• Question: Hello you all, I work on plants' senses and I would like you to tell me more about pheromone that some trees release.

    Asked by Lula to Freddie, Jena, Kirsten, Kon, Zarah on 15 Nov 2016.
    • Photo: Jennifer Bates

      Jennifer Bates answered on 15 Nov 2016:

      I’m not too sure about trees particularly, but some plants do indeed send out pheromones, and unlike animal pheromones, plant pheromones are not very often studied! And plants produce hormones (phytohormones) too, though they produce and store them differently from animals as they don’t have glands or a circulation system. More simple chemicals are used by plants as phytohormones and they are more localised than the hormones in animals as plant cells don’t always respond to them, it depends on cell function and age/point in growth cycle.

      A pheromone is probably best described as a chemical/mixture of chemicals that when released has an affect on the physiology or behaviour of another member of that species.

      In plants these can include alarm pheromones, for example releasing a pheromone when grazed on that makes their neighbours produce tannins which are not particularly nice to eat, ideally putting off the grazer from continuing to eat their lunch.

      Some algae produce pheromones as part of their reproductive strategy.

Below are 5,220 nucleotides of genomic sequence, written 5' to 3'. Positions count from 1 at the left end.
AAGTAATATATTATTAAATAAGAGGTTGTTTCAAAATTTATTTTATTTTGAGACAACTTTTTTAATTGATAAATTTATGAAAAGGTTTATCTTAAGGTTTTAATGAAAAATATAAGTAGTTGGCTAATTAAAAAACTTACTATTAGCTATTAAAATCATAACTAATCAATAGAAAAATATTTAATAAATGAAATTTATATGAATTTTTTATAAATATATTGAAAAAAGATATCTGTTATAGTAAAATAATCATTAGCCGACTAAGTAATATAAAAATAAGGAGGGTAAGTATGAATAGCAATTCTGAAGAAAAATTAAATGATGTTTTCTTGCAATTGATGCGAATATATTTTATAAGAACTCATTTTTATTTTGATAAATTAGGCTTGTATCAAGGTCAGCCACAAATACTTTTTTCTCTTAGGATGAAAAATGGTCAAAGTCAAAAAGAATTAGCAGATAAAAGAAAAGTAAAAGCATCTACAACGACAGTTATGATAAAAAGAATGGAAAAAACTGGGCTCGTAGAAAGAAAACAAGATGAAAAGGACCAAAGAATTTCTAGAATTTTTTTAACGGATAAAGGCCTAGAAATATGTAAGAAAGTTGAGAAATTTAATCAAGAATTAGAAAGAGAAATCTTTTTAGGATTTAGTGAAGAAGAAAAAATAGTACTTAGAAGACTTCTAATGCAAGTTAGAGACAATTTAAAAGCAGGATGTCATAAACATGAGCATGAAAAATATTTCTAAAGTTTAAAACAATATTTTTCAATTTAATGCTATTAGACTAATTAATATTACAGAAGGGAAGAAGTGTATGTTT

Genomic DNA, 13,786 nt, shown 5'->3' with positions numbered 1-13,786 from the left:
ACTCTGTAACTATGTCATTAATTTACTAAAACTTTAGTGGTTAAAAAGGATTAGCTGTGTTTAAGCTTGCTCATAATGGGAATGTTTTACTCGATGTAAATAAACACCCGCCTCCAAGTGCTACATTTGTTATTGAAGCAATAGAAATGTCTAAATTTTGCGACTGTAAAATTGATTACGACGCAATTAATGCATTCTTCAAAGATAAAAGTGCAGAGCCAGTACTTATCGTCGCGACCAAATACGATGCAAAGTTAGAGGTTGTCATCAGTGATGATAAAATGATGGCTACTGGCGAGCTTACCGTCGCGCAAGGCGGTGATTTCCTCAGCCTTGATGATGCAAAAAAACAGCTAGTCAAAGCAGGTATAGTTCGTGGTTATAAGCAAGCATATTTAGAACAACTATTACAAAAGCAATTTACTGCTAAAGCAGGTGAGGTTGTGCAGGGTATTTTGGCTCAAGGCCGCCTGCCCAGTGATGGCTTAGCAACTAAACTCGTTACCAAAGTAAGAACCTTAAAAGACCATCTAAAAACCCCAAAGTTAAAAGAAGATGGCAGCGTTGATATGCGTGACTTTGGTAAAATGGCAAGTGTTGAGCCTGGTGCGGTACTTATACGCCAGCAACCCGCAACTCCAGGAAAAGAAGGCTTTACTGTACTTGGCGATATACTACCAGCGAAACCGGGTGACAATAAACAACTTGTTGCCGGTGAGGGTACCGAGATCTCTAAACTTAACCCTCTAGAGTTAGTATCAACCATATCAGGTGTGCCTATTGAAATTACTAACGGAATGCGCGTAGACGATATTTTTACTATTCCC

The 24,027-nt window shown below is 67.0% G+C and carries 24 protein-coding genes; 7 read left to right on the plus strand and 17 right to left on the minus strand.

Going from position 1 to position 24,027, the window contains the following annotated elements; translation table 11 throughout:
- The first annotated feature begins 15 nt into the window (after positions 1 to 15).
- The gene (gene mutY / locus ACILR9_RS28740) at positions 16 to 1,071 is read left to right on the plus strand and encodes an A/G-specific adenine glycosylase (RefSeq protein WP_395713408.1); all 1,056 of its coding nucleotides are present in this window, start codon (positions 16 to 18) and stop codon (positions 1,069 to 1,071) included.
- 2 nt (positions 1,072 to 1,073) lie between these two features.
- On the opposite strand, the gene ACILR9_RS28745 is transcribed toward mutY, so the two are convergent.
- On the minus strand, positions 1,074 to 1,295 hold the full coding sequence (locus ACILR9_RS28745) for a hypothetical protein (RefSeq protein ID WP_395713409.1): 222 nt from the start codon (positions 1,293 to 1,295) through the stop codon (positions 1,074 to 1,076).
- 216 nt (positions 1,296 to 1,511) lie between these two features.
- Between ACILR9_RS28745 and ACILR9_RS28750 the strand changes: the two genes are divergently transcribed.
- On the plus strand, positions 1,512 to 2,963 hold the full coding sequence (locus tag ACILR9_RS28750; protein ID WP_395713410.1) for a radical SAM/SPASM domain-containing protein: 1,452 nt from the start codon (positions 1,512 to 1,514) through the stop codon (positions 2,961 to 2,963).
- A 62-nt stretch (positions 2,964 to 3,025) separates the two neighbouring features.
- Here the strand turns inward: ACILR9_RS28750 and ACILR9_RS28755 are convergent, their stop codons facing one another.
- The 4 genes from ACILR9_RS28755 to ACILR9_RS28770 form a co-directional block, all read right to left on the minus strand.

I guess you could class the phytohormone ethylene as a pheromone sometimes, if it counts when the plant’s production of ethylene affects itself…When a tree is affected by wind more ethylene is produced and this encourages the tree to grow more sturdily to withstand the wind. This phytohormone also affects fruit-ripening, as it builds up as the seed ripens, causing seed dispersal.

      The same thing goes for ethene produced by a plant as a result of insect damage. This can encourage fruits to ripen or the loss of leaves (amongst other things). In producing the ethene the plant stimulates production of other chemicals that damage the insects, so a defence mechanism, but whether this affects other plants further away, making it truly a pheromone, I’m not sure.

      There is also an odd one, in that it doesn’t affect members of the same species, but others: fennel! Fennel makes a ‘pheromone’ (chemical that has an impact on others) that inhibits the growth of most other plants but, oddly, makes chilli seeds grow quicker when close by! There’s always an odd one out! You could try that at home as a little experiment, plant a pot of fennel, a pot of chilli and a pot of something else, and see what happens!